Can Google Challenge Microsoft And Amazon For Cloud Supremacy? – Forbes

The Googleplex in Mountain View, California.

Photo credit: Pixabay.

The Googleplex in Mountain View, California.

Market research firm Gartner projects that by 2020, cloud computing will be a $383 billion market. This year, it is expected to grow by 18 percent and it is no wonder cloud players are aggressively making their moves to claim bigger slices of the burgeoning industry.

Amazon Web Services (AWS) is currently the public cloud market leader with Microsoft Azure and Google Cloud Platform at second and third, respectively. According to a study by the Synergy Research Group, AWS maintained its hold of 40 percent of the market despite displaying no year-on-year growth. Combined, the next top players, Microsoft, Google, and IBM combine for 23 percent showing a 5 percent growth over the year.

Google faces a demanding task overtaking Microsoft for the second spot, more so catching up to Amazon. But it is not just the top contenders Google has to compete against. The rest of the pack is comprised of veteran IT infrastructure providers and agile startups are keen to compete. Enterprise computing mainstays IBM and Oracle are also shoring up their cloud capacities despite trailing Google.

Premium turnkey providers are also vying for niche markets. Companies such as CloudShare combine infrastructure and platforms-as-a-service to provide easy-to-manage and automated cloud services.

“There’s no doubt that the cloud has hit Main Street by now, with organizations ready for services like CloudShare to make their cloud consumption simpler, more visible, and easily controlled,” said CEO Zvi Guterman, the company’s CEO, in his year-end address.

Indeed, 2017 is shaping up to be an exciting year for cloud computing and it is interesting to see how the web giants take on all comers.

The battle for cloud dominance

For a company known to be on the cutting edge of technology, it may come off as a surprise to some people how Google now finds itself lagging behind in cloud computing. But Google knows it has to compete. As GCP chief Diane Greene pointed out in her address in the recent Google Cloud Next event, “[Cloud is] the biggest thing going on in IT right now.”

AWS had the advantage of being the first major player in the market, launching AWS in 2006. It gained immediate traction with the development community and it expanded to offer a variety of cloud solutions. What AWS did was to disrupt the traditional data center market and proved that computing resources can be offered as-a-service.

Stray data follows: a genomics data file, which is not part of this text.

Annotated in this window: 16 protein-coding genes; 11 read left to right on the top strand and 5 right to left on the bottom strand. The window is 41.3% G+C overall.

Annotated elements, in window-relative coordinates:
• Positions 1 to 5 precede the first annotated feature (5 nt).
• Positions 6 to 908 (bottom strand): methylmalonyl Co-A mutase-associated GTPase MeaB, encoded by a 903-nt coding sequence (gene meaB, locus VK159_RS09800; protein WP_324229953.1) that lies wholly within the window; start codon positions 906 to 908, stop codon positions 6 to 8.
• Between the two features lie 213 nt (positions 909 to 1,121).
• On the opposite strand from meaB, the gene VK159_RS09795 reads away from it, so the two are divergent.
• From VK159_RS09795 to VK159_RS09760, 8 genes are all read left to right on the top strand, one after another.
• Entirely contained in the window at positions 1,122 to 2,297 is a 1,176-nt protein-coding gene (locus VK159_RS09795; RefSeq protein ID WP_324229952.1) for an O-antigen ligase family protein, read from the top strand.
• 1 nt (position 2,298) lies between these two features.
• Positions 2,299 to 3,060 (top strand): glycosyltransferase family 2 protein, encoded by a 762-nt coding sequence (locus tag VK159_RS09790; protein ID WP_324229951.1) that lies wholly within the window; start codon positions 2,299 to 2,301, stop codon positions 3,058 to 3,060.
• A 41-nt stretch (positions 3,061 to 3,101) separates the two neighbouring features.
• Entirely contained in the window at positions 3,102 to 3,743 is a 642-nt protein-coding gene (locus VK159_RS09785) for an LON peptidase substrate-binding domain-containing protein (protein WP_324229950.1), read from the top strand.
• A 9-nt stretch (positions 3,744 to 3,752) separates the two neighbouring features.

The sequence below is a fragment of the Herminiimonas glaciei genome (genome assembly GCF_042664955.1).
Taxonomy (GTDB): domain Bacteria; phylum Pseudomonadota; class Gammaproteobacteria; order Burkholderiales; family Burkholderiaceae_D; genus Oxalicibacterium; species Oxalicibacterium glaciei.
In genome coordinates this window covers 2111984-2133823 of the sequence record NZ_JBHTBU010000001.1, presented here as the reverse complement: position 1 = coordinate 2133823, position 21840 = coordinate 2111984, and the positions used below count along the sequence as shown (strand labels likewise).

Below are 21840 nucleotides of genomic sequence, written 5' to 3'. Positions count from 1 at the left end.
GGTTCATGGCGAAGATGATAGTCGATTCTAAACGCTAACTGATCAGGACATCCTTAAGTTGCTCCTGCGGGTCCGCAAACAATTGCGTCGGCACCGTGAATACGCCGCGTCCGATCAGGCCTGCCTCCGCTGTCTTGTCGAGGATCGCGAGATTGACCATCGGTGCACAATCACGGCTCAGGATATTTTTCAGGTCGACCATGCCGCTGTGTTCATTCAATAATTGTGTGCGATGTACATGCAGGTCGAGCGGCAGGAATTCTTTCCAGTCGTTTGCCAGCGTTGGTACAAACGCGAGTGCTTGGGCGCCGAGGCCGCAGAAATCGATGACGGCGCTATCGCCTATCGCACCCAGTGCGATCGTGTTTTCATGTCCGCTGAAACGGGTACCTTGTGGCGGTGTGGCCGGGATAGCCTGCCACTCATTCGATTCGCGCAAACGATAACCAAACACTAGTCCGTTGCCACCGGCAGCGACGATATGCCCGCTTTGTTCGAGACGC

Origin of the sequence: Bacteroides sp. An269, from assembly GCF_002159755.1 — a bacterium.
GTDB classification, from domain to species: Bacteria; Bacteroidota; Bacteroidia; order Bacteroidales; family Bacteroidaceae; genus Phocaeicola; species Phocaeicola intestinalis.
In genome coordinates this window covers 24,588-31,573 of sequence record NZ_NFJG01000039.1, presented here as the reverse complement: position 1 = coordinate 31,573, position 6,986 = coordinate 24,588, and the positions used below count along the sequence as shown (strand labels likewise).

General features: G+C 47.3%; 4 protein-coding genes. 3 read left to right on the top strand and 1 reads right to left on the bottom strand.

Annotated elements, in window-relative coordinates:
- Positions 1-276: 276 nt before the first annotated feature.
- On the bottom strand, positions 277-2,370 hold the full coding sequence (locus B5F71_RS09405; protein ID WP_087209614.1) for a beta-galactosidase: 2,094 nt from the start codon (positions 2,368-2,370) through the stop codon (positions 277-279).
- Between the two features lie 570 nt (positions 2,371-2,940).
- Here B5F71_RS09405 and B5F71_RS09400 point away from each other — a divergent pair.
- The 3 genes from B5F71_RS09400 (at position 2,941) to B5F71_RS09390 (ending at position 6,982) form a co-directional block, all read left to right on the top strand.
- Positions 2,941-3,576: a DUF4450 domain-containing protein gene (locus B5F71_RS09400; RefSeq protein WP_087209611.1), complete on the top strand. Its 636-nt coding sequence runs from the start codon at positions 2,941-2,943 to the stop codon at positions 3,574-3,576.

Microsoft entered the cloud game a bit later, launching Azure in 2010. What helped Microsoft was their presence in enterprise computing. For many of their existing customers, it was simply a matter of converting them from traditional server customers to Azure users.

As for Google, their cloud service was launched in late 2011 making it the youngest among the top three. However, it was only in 2015 that Google consolidated its cloud presence as a business unit, appointing Greene, a former VMWare founder to head GCP.

For Amazon and Microsoft, their cloud divisions are emerging to be their new moneymakers. AWS is the Amazon’s most profitable division with a gross of $12.2 billion and a profit of $3 billion with a margin larger than its online retail business. Azure also displayed a similar impact on Microsoft’s earning, posting a 93 percent revenue growth year-on-year.

Google has yet to release GCP’s revenue figures but a report released at the end of Q3 2016 by Deutsche Bank estimates that GCP has a revenue run-rate of $750 million. Google as a company still makes most of its money from search and advertising.

Making a splash in enterprise

The big money in cloud computing is still in large enterprise IT. Unfortunately for Google, it has a relatively short history of serving enterprise clients Some have raised concerns regarding Google’s capability to nurture and support enterprise clients.

To address this, Google is working on its customer-facing units. Google hired hotel and casino veteran Tariq Shaukat to lead GCP’s sales and professional services. Shaukat worked for Ceasar Entertainment as chief commercial officer and for McKinsey before that. He is expected to bring in expertise to engage the enterprise market.

Google also launched its new support plans with tiers based on how quickly an enterprise needs a response. Commonly, quicker support if reserved for big spenders. However, spend does not necessarily reflect an enterprise’s need for support. They almost always have capable engineers to resolve issues. This new support plans give an opportunity even for startups to pay for quicker support and not be required to spend for unnecessary resources just to get the level of support they need.

Leveraging Google technologies

Google also outlined its plan to make its cloud services more attractive to enterprise adopters, showcasing their developments in infrastructure, machine learning, and security.

Google is set to invest $30 billion in additional infrastructure with facilities in the Middle East, Singapore, and Oceania expected to go live within the year. Just recently, Google also put $14 million in funding for Avere Systems, a company specializing on increasing data center performance. Speed and capacity are crucial for enterprises that seek to shift their infrastructure to the cloud. Transferring terabytes of data require resilient facilities.


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